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Q&A with Jeff Pearlman: Author of “Showtime”

By Alex Norman

From time to time we like to catch up with the proverbial movers and shakers in the world of sports.  Recently we had the chance to trade emails with Jeff Pearlman, one of the best authors in the country.  Pearlman’s latest work is “Showtime: Magic, Kareem, Riley, and the Los Angeles Lakers Dynasty of the 1980s.” ($30.00/Gotham Books)

Alex Norman:  Reading the story of Jack McKinney, the Lakers coach that was seriously injured in a biking accident early in the 1979-1980 season, is heartbreaking, and it changed the Lakers franchise forever… yet few know his story.  Is he one of the great “What if’s?” in American sports history?

Jeff Pearlman: Absolutely. He’s such a “what if” that very few people know he’s a “what if.” Which is quite a “what if.” Truth is, had he not gotten on the bicycle that day, I believe McKinney goes down as an all-time great NBA coach, and is recognized universally as the godfather and brainchild of Showtime. And Pat Riley stays in the broadcast booth.

AN: Did Kareem Abdul-Jabbar s surly nature take away from how history has remembered him?

JP: Probably. It’s weird, how when people think of the all-timers, they always include Jordan, Kobe, Bird, Magic, Shaq, Wilt—but rarely Kareem. And he may well be the greatest all-time player, especially if you incorporate his time at Power Memorial HS and UCLA. But he treated people like #&%$. That stuff sticks.

AN: A.C. Green is a very religious man.  How did he deal with life in the NBA and especially life on the 1980’s Lakers, which had their share of “extra-curricular” activities?

JP: Well, he started off being openly dogmatic, but when guys tuned him out and became irked by it, he dialed back the Jesus talk—wisely. The thing is, not everyone was having sex on the road.  Most? Probably. But not everyone. So A.C. just stuck to his convictions. Something he’d done his whole life. He’s an admirable cat.

AN: When I read your books (1986 Mets, 1990’s Cowboys, 1980’s Lakers) I always wonder about how those teams/athletes would have been thought of in the social media age… there’s no way the Lakers would have been able to keep their wild moments under wraps today, would they?

JP: They wouldn’t exist. Factually. Couldn’t be done. Twitter. iPhone. Instagram. No chance.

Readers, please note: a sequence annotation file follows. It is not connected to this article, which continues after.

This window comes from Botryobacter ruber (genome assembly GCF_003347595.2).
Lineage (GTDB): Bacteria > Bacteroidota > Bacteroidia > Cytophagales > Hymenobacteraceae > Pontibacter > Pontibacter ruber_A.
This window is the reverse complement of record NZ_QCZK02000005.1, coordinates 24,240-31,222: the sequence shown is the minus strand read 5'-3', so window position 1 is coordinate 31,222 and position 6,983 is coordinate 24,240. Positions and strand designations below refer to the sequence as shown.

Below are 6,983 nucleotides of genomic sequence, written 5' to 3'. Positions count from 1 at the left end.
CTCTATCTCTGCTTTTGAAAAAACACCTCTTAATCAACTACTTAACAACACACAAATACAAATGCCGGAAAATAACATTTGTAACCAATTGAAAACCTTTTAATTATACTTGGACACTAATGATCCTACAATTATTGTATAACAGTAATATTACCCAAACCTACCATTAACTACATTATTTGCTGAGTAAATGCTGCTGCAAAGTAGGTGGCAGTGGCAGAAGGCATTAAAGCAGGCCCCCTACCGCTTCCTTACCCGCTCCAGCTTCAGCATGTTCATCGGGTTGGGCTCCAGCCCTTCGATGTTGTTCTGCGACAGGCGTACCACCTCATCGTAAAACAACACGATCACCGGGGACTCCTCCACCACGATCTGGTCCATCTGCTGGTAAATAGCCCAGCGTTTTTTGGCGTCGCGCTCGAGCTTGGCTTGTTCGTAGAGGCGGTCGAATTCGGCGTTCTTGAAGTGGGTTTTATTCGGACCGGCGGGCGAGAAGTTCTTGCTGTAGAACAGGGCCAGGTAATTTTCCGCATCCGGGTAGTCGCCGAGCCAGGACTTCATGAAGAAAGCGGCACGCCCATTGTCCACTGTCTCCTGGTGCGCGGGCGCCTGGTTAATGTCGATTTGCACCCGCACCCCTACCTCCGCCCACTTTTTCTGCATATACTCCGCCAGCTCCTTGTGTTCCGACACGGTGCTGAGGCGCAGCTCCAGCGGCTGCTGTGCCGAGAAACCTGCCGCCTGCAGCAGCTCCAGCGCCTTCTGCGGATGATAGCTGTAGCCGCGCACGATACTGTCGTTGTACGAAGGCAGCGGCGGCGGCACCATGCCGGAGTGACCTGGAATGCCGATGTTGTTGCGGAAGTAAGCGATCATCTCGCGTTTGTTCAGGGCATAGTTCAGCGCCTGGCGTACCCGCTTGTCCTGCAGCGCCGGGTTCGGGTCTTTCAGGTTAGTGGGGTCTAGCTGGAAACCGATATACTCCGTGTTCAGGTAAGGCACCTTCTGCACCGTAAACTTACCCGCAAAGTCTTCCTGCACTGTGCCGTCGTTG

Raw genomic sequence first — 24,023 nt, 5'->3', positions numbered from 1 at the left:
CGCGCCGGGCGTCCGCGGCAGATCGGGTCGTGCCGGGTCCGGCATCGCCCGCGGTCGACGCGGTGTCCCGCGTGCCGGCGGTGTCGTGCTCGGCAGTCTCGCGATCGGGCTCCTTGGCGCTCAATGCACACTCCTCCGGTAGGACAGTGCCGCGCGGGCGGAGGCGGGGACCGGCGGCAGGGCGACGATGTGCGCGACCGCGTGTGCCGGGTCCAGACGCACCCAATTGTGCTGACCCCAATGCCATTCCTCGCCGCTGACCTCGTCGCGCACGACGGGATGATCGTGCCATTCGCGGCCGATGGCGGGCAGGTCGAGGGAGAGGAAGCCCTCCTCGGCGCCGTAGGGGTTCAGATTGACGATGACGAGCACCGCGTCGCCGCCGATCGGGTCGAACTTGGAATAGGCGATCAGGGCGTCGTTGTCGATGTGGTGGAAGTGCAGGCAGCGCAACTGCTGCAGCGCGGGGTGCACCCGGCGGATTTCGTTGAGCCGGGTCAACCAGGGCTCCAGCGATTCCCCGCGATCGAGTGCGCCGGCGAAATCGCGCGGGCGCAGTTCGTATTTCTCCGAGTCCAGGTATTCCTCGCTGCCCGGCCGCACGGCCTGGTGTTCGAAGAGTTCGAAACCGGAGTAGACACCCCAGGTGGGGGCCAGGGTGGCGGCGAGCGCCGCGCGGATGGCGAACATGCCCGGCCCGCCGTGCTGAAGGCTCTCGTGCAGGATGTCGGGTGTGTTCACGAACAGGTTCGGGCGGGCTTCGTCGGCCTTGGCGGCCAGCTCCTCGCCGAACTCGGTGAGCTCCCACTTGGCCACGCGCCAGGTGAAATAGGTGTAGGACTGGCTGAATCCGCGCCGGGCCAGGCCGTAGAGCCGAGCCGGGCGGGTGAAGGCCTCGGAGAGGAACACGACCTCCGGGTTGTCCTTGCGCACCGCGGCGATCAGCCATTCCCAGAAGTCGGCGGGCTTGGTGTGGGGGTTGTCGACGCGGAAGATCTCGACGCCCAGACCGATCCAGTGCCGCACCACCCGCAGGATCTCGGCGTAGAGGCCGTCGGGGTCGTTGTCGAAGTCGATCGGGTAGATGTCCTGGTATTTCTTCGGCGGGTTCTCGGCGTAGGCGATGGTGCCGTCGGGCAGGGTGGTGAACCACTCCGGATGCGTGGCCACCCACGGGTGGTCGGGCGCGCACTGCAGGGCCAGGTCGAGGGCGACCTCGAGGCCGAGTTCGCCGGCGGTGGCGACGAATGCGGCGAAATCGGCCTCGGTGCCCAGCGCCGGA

AN: For people that weren’t around in 1991, is there any way to describe the press conference when Magic Johnson announced that he had HIV?

JP: I suppose the thing that comes to my mind is darkness. Just darkness. HIV back then was a death sentence—a long, ugly, shrivel-up-and-get-lesions-all-over-your-body death sentence. If you’d asked people back then whether they’d rather get HIV or die in a car accident, I’m guessing 10 of 10 take the car. It was THAT certain—you’d die, you’d die awfully. So that’s where we were, and that’s what America thought it was staring down.

AN: Today many NBA players grow up together playing AAU ball… they are very friendly.  The 1980s Lakers/Celtics rivalry wasn’t a friendly one.  How much did that mutual dislike and the competitive battles in 3 NBA finals help grow the sport?

JP: Oh, it was huge, because it was insanely captivating and made for great TV. My mom and dad know absolutely nothing about sports. When I say nothing, I mean if you lined up Lawrence Taylor and Reggie Jackson and asked, “Who’s who?” they’d probably flunk. However, they knew Bird-Magic, Magic-Bird, Celtics-Lakers. Everyone did. It was tense and close and heated and raw and awesome.

AN: Out of those 5 NBA championship teams, who is the most underrated of the Lakers players?

JP: Probably Jamaal Wilkes, even though he was inducted last year into the Basketball Hall of Fame. He was an insanely talented player who did everything well and possessed the most beautiful shot most folks have ever seen. But, even after having spent 2 1/2 years on the Lakers, I still forget about him from time to time. Which is shameful—because he was dazzling.

AN: Who was the most interesting person you interviewed for this book and why?

JP:  Maybe Jeanie Buss. Really smart, no airs, no ego, lived the era, great storyteller.

 

 

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